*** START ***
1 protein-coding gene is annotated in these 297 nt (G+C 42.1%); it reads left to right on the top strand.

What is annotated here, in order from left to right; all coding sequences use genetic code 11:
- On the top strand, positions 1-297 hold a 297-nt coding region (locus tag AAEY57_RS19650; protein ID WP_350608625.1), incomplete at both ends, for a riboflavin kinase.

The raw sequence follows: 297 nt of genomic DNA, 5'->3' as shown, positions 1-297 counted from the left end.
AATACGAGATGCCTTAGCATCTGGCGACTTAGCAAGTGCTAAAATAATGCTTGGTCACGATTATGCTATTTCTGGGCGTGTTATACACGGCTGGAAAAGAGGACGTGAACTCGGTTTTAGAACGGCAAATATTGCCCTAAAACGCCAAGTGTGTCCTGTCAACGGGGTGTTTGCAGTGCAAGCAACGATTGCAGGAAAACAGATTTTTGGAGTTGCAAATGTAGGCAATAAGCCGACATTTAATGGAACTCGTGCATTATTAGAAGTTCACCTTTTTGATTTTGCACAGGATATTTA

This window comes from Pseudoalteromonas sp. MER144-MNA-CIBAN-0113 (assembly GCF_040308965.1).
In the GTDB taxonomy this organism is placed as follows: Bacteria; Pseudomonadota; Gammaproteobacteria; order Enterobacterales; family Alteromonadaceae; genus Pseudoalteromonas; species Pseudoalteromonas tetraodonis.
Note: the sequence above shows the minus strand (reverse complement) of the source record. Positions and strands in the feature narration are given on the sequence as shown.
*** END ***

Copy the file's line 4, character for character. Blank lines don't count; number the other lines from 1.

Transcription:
The raw sequence follows: 297 nt of genomic DNA, 5'->3' as shown, positions 1-297 counted from the left end.